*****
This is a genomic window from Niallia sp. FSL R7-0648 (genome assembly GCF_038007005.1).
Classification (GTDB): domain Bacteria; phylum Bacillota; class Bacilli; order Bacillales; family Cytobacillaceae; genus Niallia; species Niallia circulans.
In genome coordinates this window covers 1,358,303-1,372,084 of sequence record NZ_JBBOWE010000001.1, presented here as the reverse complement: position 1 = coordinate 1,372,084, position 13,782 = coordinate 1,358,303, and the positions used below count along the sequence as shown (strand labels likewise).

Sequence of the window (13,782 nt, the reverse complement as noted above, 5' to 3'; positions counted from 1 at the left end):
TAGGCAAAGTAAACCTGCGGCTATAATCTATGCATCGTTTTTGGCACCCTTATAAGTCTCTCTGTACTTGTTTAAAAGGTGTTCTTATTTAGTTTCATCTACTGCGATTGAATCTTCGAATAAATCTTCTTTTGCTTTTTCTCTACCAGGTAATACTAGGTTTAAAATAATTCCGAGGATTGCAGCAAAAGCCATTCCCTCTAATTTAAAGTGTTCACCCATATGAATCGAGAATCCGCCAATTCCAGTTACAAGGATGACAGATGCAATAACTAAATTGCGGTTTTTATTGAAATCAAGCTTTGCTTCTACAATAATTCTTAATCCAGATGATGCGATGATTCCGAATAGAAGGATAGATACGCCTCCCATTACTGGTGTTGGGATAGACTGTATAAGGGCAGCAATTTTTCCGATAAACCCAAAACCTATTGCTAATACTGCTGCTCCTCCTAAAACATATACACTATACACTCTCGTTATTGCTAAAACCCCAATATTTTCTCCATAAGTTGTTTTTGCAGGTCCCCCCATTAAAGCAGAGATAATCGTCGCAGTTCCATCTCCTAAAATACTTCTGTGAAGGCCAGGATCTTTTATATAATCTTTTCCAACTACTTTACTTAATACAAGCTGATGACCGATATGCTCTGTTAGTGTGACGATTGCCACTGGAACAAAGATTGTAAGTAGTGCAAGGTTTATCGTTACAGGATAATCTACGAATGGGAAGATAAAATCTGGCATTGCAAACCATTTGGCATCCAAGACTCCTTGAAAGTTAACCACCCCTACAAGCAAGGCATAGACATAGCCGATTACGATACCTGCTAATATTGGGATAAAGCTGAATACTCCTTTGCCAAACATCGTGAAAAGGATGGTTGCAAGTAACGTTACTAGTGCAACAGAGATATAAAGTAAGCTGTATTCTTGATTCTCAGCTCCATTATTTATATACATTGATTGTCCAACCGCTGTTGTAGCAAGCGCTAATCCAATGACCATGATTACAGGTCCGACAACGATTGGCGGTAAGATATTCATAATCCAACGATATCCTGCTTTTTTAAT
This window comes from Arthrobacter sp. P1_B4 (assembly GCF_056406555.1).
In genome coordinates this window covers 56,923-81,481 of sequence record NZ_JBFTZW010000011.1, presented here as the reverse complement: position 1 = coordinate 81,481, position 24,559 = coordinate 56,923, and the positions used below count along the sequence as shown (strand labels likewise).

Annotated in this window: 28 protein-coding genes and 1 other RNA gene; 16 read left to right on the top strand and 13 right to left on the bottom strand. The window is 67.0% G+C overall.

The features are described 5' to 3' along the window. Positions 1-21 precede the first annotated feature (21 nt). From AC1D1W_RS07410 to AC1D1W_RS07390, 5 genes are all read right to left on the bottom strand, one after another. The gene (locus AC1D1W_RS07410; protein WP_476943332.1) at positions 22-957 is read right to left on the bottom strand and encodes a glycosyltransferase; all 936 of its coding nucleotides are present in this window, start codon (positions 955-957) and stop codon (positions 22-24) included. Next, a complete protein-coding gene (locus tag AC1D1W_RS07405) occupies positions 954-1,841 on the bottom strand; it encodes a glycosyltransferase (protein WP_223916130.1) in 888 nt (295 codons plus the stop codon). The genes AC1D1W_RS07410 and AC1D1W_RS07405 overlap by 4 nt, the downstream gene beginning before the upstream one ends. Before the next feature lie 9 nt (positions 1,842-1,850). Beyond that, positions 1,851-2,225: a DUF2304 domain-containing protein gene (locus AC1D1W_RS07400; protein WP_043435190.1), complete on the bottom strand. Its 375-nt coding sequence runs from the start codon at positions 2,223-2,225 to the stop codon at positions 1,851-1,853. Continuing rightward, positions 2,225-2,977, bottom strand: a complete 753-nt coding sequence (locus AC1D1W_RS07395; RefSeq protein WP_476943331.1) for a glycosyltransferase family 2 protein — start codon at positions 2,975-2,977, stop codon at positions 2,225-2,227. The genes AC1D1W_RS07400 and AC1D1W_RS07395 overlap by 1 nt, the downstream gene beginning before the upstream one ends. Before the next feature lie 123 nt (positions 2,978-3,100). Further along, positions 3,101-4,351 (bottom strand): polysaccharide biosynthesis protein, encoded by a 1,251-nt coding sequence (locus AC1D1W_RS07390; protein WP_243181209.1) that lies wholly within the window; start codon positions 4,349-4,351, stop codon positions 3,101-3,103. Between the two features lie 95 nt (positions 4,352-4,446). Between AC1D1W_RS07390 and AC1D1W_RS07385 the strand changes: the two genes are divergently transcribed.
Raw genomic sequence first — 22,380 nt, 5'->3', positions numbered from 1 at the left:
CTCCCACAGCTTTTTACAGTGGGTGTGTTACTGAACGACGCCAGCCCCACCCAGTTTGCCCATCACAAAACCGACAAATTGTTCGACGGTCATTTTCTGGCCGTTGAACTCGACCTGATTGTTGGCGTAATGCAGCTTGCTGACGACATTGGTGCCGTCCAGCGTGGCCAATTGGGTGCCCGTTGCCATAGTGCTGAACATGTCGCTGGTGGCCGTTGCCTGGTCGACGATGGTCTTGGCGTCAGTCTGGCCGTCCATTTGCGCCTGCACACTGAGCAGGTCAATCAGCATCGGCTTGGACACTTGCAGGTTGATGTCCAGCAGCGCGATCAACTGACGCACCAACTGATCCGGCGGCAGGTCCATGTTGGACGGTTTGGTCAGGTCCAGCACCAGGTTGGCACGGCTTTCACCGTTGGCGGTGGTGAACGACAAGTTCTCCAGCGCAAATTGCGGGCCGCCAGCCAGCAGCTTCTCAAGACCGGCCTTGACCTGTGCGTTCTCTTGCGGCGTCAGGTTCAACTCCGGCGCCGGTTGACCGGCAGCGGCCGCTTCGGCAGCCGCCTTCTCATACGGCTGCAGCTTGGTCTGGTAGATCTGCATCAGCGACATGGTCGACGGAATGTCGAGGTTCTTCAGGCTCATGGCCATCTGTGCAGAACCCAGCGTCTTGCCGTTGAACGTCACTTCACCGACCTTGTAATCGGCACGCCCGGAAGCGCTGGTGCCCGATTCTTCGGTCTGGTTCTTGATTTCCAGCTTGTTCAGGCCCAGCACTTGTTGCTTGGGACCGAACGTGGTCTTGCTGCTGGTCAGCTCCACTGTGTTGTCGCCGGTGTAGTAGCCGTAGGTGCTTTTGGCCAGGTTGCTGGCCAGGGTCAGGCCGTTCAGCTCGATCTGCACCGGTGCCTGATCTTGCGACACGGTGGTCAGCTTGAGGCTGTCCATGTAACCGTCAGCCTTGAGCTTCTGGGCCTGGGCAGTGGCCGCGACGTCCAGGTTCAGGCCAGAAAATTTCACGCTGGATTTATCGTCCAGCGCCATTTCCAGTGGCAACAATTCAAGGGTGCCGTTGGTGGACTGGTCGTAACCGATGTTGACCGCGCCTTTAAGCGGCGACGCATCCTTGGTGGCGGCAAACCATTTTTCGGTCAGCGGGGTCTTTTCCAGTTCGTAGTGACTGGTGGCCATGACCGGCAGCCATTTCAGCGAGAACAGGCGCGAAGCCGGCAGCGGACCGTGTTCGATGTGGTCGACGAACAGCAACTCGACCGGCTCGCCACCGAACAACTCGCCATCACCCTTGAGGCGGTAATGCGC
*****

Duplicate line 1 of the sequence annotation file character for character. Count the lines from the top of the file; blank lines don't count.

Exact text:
This is a genomic window from Niallia sp. FSL R7-0648 (genome assembly GCF_038007005.1).